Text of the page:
Matt Hayes lives in a different world, or at least makes art in one. It’s a world that overlaps with the one we think of as real, but it’s constructed by the artist with the aid of his camera—a world of odd angles and soul-baring expressions, streaky bits of grit and grain relayed in black and white.
“I’m not really trying to…represent reality, really,” says Hayes, a 2004 photojournalism graduate from the University of Montana. “I want the viewers to feel like they are entering into this whole other world—this world of, I guess, black and white photography.”
Hayes’ photographs are neither impenetrably abstract nor straightforward documentary. They tread a line between photojournalism and fine art, says Kerri Rosenstein, executive director of Gallery Saintonge, where Short Stories, Hayes’ second Missoula show, opens on Friday, July 6. (The first, Lost on Highway 93, showed at Saintonge in February 2005.)
One element of the art in Hayes’ photography comes from his insistence on shooting black and white film, resisting the trend toward digital photography.
“For my vision, for what I am trying to reproduce, I don’t think what I am trying to do translates well into [digital photography],” says Hayes. “A print just comes to life. It just has something about the depth and the silver on the paper. For my work, that’s the medium that represents what I am trying to communicate.”
Hayes creates off-center portrayals of everyday events, shooting his subjects to reveal the glinting curiosity of quotidian moments. In Short Stories, Hayes’ subjects range from a high school water polo game and a surfing contest to life as it happens on the Santa Monica Pier and in the streets of other towns, including Missoula. In each case the photos represent the world while diverging from traditional documentary photography.
For example, the surfing sequence portrays a contest at a famous break called Mavericks on the northern California coast, but none of the photos show anyone surfing beneath a towering wave.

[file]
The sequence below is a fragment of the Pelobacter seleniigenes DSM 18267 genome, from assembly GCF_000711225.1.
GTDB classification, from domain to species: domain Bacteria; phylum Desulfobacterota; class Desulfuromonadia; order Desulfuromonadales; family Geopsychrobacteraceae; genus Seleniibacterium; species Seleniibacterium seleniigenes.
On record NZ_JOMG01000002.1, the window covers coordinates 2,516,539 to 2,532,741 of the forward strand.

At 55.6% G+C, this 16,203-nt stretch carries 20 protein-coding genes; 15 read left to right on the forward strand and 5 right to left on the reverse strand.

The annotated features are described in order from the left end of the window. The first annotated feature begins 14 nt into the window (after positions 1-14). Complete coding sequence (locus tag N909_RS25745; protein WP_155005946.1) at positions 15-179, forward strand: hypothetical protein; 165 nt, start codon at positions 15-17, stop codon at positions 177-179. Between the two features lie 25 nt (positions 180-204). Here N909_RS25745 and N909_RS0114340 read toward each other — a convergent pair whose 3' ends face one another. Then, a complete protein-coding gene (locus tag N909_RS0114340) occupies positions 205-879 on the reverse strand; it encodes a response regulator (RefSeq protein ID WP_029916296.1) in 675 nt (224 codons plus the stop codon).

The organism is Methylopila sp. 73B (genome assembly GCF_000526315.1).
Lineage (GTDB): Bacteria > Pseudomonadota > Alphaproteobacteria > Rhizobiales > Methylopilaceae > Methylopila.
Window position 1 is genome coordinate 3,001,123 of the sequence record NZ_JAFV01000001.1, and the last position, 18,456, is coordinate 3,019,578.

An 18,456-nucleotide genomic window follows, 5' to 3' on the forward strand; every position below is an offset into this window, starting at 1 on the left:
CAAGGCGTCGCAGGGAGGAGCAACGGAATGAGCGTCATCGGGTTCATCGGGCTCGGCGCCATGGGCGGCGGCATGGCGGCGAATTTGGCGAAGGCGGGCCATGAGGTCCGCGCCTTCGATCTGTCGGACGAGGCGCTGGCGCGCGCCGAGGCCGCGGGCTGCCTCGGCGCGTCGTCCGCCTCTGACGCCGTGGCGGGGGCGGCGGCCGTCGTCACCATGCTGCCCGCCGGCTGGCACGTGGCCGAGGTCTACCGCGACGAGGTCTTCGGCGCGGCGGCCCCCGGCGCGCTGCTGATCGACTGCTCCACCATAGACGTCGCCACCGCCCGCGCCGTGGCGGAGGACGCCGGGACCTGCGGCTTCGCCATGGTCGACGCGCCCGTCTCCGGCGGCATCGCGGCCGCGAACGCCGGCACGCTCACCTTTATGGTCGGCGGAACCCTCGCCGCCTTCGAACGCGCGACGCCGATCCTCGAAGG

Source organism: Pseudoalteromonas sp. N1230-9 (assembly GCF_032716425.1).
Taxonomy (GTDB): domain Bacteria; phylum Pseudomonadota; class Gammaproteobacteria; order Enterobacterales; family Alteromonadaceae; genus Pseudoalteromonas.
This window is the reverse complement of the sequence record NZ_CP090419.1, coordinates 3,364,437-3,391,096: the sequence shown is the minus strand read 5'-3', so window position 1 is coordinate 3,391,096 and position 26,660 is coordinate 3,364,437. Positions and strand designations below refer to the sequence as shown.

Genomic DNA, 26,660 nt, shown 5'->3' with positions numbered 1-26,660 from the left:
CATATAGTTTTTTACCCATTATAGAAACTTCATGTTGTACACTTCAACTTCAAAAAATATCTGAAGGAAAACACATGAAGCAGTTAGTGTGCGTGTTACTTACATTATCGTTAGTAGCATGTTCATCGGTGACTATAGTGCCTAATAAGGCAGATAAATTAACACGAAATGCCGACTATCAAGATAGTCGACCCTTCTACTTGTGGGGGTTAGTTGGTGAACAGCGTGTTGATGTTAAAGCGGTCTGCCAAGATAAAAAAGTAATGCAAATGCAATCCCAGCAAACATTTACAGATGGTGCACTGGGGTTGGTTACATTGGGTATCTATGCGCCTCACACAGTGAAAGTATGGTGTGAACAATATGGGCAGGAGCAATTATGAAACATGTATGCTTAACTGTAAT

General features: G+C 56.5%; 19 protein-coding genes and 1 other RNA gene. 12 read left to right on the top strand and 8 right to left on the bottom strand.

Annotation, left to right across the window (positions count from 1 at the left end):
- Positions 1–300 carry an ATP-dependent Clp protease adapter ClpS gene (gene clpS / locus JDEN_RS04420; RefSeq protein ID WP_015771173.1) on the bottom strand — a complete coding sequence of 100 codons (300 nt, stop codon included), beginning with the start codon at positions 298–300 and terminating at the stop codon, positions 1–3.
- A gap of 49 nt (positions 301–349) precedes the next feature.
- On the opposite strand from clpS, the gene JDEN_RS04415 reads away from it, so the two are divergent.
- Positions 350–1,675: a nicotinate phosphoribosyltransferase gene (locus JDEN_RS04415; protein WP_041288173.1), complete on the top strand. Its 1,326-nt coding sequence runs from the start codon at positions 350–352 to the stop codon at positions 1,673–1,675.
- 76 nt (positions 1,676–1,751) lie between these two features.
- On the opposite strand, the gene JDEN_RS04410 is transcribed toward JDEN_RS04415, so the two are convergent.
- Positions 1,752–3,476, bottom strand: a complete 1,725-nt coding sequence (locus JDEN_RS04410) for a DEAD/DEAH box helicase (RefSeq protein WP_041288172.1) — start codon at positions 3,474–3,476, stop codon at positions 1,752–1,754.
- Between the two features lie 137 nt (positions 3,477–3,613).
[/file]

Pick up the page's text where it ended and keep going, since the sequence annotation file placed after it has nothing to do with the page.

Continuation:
“What I was interested in the least was actual pictures of people surfing,” says Hayes. “I really wanted to capture this crazy, crazy world.” And, paradoxically, Hayes says shooting the surfers was not the best way to do that.
“There were 30,000 people there that day,” he says, “all standing on cliffs to watch these waves that are 500 yards out from the shore. It’s this very bizarre, magical, trippy place…There’s a sense that something is about to happen…You’re out there waiting and waiting and waiting and nothing’s really happening and there’s emotion in the crowd and the surfers are tense, just waiting…You don’t really see the climax of the event but you see pictures that hint at it. It almost makes you look harder.”
Hayes, a California native who now lives in Ketchum, Id., describes his blend of styles as “shooting real things, but the end product might not look like it. The way that I meter, the way that I compose, it’s very much in the tradition of photojournalism…I go out there and try to meet people and try to tell their stories, but I don’t have a cause or a social agenda.” Without an ideology driving his work, Hayes says he’s free to introduce ambiguity and force the viewer to interpret obscurity.
“I would like my work or photographs…to make people ask questions,” says Hayes, “and if someone was to go and see my show and be like, ‘What the fuck is going on?’ I would be really happy with that, because I just think that’s what it’s about, just making people go, ‘What the hell?’”
Still, Hayes’ is no nihilist. He aims for a specific aesthetic, valuing the transmission of emotion in his images.
“I’m really trying to take the viewers into a world I don’t think they could see for themselves,” says Hayes. “For me, photography is an emotional response. I’m trying to create a mood or an emotion here. I’m not really interested in what things look like…I’m more interested in what things feel like.”
Matt Hayes’ Short Stories opens at Gallery Saintonge with a First Friday reception July 6, from 5 to 8 PM. The show will be on display throughout July.